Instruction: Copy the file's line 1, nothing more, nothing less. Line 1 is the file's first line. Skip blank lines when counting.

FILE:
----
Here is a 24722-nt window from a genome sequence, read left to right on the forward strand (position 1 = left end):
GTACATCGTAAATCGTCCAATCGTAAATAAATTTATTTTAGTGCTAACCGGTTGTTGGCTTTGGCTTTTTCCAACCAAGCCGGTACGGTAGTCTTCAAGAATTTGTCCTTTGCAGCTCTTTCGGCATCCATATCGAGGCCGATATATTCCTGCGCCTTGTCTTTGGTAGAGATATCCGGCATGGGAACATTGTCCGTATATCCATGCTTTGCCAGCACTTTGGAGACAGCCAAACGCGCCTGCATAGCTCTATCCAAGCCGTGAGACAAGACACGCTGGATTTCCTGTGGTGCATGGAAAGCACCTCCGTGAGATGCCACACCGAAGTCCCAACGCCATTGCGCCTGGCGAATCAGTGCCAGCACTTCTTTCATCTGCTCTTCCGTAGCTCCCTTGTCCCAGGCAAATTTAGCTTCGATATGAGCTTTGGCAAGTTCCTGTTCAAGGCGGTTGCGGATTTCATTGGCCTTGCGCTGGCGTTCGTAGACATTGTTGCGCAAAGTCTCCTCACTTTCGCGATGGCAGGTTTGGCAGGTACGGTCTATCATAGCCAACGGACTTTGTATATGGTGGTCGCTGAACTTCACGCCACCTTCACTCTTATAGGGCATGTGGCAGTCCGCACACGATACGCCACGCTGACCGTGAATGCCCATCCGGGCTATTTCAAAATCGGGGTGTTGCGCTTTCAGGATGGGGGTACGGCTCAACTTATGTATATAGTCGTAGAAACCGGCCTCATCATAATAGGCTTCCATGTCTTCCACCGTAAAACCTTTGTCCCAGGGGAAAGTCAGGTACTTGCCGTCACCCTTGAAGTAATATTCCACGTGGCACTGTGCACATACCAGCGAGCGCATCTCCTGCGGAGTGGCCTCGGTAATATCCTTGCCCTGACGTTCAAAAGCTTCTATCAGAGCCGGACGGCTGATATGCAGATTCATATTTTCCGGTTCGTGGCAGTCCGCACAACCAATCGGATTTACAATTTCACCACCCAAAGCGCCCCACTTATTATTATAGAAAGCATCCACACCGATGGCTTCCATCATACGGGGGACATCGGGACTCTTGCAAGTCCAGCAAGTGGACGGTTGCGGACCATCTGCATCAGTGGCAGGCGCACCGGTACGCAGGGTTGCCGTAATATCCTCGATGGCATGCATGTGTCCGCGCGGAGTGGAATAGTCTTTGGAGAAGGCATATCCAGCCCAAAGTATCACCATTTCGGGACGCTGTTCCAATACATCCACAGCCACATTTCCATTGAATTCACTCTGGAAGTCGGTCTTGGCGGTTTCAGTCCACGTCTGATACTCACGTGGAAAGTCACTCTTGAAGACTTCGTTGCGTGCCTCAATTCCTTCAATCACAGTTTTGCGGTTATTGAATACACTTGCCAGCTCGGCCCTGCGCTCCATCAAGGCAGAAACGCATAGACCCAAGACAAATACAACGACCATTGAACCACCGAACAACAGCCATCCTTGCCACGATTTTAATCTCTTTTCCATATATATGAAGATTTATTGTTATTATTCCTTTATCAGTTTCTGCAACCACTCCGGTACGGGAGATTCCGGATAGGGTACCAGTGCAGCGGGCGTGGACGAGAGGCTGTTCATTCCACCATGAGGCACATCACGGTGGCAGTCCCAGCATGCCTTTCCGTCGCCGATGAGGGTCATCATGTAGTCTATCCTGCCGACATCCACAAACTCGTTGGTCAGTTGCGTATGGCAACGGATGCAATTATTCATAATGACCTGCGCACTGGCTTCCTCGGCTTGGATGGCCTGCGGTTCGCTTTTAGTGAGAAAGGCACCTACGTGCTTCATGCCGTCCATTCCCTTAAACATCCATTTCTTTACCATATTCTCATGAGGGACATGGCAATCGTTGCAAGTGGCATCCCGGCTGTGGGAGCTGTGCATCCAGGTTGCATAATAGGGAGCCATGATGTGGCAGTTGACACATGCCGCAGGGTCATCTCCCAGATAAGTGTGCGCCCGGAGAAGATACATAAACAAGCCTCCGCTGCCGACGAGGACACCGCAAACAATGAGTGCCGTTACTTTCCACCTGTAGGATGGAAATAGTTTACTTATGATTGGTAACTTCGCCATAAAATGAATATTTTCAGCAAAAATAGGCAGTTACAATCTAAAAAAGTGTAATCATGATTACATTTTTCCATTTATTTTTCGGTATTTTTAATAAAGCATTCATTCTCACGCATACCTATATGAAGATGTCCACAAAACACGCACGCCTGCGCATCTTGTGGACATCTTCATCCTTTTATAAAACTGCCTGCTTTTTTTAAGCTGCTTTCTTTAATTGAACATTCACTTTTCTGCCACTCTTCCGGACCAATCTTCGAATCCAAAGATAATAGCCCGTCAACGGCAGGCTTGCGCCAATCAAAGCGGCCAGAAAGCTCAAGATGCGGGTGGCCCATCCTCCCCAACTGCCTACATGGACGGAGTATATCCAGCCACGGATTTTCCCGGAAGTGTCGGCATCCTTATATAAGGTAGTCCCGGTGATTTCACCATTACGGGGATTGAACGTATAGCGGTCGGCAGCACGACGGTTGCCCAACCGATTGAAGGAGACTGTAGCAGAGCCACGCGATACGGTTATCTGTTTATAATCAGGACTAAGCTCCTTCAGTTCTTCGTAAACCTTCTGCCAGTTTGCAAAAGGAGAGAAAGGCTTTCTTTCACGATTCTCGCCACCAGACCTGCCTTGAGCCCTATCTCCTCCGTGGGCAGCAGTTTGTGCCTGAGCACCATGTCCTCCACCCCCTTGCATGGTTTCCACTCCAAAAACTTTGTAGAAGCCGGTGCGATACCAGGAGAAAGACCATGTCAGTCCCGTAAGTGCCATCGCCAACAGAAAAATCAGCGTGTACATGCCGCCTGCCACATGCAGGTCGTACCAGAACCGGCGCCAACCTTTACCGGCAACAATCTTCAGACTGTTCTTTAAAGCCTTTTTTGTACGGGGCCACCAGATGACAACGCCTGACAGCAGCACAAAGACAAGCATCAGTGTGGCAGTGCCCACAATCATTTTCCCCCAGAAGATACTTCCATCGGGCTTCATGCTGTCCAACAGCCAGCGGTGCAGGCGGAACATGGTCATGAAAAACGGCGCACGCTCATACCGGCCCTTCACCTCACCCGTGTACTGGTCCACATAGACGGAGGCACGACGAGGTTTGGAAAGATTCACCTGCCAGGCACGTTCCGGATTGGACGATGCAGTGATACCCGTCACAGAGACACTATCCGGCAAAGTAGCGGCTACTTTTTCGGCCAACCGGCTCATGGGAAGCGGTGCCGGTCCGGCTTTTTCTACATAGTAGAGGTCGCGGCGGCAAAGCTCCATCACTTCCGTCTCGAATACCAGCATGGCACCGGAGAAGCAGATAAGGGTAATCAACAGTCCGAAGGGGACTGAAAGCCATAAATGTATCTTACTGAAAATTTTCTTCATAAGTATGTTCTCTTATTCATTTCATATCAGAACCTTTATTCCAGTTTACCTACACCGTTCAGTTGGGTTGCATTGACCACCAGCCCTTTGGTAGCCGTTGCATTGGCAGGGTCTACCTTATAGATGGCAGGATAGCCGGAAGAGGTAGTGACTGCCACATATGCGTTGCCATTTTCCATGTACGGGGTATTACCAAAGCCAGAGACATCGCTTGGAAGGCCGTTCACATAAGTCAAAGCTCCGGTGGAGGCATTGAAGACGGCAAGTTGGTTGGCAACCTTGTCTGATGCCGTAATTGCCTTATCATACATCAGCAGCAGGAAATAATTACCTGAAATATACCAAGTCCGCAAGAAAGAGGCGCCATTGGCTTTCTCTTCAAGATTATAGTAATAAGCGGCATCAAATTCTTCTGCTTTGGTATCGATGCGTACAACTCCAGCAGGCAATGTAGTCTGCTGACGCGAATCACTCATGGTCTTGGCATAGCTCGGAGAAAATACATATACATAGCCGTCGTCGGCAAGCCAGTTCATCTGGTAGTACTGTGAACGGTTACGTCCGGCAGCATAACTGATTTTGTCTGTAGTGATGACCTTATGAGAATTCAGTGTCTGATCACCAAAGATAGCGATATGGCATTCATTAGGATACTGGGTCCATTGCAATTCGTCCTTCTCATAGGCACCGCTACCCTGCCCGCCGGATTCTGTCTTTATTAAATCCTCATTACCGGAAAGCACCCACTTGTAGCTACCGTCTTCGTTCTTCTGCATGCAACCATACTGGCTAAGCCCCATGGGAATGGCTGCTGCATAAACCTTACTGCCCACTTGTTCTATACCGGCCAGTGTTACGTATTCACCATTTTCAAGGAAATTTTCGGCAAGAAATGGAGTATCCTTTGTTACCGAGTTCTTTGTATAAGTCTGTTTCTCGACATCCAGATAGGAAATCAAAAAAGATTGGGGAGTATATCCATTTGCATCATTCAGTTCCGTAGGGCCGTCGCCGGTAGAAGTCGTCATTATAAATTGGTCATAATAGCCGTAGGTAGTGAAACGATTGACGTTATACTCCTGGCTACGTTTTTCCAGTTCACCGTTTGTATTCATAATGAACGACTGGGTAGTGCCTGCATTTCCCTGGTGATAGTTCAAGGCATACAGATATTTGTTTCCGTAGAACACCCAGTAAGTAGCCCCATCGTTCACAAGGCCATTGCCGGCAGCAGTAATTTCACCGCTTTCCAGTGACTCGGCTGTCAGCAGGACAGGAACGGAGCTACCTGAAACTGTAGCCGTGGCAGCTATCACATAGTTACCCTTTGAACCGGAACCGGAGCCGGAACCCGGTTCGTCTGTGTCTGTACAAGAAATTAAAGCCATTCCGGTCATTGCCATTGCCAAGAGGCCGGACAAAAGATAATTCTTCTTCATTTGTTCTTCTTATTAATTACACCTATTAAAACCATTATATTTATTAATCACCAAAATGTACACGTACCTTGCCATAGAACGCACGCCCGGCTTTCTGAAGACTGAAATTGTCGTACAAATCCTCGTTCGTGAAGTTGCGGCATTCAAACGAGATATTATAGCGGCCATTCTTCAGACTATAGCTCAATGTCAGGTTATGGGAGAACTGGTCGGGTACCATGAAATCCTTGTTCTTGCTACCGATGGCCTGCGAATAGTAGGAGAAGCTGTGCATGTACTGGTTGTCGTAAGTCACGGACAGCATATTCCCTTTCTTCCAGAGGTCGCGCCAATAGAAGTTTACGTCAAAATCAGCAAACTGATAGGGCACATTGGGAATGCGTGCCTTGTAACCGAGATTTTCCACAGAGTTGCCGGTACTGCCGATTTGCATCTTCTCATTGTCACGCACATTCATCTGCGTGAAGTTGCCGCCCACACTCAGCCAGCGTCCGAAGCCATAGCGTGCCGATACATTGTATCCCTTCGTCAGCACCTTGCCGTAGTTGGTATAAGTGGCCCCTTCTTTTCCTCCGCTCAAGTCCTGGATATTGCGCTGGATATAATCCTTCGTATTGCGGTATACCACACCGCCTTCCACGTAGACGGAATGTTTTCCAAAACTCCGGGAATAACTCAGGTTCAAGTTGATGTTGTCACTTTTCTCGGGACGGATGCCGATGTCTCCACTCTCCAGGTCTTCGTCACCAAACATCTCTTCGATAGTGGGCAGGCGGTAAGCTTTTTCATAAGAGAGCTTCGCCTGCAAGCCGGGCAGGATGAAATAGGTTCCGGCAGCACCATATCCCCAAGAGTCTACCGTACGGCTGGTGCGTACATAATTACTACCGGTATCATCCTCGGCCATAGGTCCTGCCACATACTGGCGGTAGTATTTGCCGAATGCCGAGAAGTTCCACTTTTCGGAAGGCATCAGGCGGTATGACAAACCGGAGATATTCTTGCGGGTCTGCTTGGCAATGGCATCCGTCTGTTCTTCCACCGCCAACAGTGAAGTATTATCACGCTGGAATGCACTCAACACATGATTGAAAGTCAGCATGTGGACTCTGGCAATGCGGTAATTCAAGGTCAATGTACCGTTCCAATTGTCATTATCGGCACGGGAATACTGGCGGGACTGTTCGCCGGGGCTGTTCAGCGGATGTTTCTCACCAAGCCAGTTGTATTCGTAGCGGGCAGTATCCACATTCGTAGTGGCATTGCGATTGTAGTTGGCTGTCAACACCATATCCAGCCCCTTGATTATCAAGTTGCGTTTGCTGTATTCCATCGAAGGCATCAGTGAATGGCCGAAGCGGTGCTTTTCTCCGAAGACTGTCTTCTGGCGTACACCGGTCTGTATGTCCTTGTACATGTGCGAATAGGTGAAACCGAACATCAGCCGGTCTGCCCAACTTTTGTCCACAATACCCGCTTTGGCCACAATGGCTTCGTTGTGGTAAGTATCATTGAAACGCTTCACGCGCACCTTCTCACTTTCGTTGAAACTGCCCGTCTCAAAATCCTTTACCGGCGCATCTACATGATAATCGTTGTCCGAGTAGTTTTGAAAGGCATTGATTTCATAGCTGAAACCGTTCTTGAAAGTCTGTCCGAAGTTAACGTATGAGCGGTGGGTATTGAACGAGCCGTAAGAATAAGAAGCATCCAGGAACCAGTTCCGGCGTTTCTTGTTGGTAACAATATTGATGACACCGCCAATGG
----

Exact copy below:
Here is a 24722-nt window from a genome sequence, read left to right on the forward strand (position 1 = left end):